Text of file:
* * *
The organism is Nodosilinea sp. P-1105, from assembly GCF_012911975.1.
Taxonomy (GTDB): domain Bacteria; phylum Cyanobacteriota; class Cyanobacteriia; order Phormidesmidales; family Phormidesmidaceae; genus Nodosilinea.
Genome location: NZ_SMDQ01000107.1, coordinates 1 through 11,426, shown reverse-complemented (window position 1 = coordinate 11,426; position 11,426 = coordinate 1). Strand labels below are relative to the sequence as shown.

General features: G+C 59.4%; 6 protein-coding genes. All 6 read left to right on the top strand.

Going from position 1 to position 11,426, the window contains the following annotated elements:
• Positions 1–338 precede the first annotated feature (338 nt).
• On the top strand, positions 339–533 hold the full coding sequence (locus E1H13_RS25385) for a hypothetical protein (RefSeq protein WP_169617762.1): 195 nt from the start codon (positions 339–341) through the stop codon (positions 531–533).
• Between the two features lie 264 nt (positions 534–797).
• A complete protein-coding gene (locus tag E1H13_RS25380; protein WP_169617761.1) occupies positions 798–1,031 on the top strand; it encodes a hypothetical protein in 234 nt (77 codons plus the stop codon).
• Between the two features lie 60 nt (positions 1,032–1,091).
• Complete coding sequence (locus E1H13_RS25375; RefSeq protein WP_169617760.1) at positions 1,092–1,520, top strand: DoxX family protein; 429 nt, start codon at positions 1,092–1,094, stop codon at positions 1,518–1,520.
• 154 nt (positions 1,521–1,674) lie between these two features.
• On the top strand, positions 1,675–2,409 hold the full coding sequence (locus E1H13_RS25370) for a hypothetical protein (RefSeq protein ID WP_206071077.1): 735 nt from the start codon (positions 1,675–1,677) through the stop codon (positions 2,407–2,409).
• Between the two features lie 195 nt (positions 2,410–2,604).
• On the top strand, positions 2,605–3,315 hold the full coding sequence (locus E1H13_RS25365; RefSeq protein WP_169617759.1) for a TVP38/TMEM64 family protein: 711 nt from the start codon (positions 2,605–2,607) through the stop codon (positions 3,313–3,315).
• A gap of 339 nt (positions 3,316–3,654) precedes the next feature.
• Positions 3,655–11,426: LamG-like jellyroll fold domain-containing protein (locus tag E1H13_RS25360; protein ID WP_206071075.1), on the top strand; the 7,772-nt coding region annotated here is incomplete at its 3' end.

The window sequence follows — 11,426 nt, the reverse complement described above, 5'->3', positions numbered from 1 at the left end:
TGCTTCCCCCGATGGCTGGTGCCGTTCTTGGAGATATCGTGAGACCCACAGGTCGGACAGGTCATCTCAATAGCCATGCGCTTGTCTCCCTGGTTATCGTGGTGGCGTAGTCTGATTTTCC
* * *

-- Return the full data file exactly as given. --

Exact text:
The organism is Nodosilinea sp. P-1105, from assembly GCF_012911975.1.
Taxonomy (GTDB): domain Bacteria; phylum Cyanobacteriota; class Cyanobacteriia; order Phormidesmidales; family Phormidesmidaceae; genus Nodosilinea.
Genome location: NZ_SMDQ01000107.1, coordinates 1 through 11,426, shown reverse-complemented (window position 1 = coordinate 11,426; position 11,426 = coordinate 1). Strand labels below are relative to the sequence as shown.

General features: G+C 59.4%; 6 protein-coding genes. All 6 read left to right on the top strand.

Going from position 1 to position 11,426, the window contains the following annotated elements:
• Positions 1–338 precede the first annotated feature (338 nt).
• On the top strand, positions 339–533 hold the full coding sequence (locus E1H13_RS25385) for a hypothetical protein (RefSeq protein WP_169617762.1): 195 nt from the start codon (positions 339–341) through the stop codon (positions 531–533).
• Between the two features lie 264 nt (positions 534–797).
• A complete protein-coding gene (locus tag E1H13_RS25380; protein WP_169617761.1) occupies positions 798–1,031 on the top strand; it encodes a hypothetical protein in 234 nt (77 codons plus the stop codon).
• Between the two features lie 60 nt (positions 1,032–1,091).
• Complete coding sequence (locus E1H13_RS25375; RefSeq protein WP_169617760.1) at positions 1,092–1,520, top strand: DoxX family protein; 429 nt, start codon at positions 1,092–1,094, stop codon at positions 1,518–1,520.
• 154 nt (positions 1,521–1,674) lie between these two features.
• On the top strand, positions 1,675–2,409 hold the full coding sequence (locus E1H13_RS25370) for a hypothetical protein (RefSeq protein ID WP_206071077.1): 735 nt from the start codon (positions 1,675–1,677) through the stop codon (positions 2,407–2,409).
• Between the two features lie 195 nt (positions 2,410–2,604).
• On the top strand, positions 2,605–3,315 hold the full coding sequence (locus E1H13_RS25365; RefSeq protein WP_169617759.1) for a TVP38/TMEM64 family protein: 711 nt from the start codon (positions 2,605–2,607) through the stop codon (positions 3,313–3,315).
• A gap of 339 nt (positions 3,316–3,654) precedes the next feature.
• Positions 3,655–11,426: LamG-like jellyroll fold domain-containing protein (locus tag E1H13_RS25360; protein ID WP_206071075.1), on the top strand; the 7,772-nt coding region annotated here is incomplete at its 3' end.

The window sequence follows — 11,426 nt, the reverse complement described above, 5'->3', positions numbered from 1 at the left end:
TGCTTCCCCCGATGGCTGGTGCCGTTCTTGGAGATATCGTGAGACCCACAGGTCGGACAGGTCATCTCAATAGCCATGCGCTTGTCTCCCTGGTTATCGTGGTGGCGTAGTCTGATTTTCC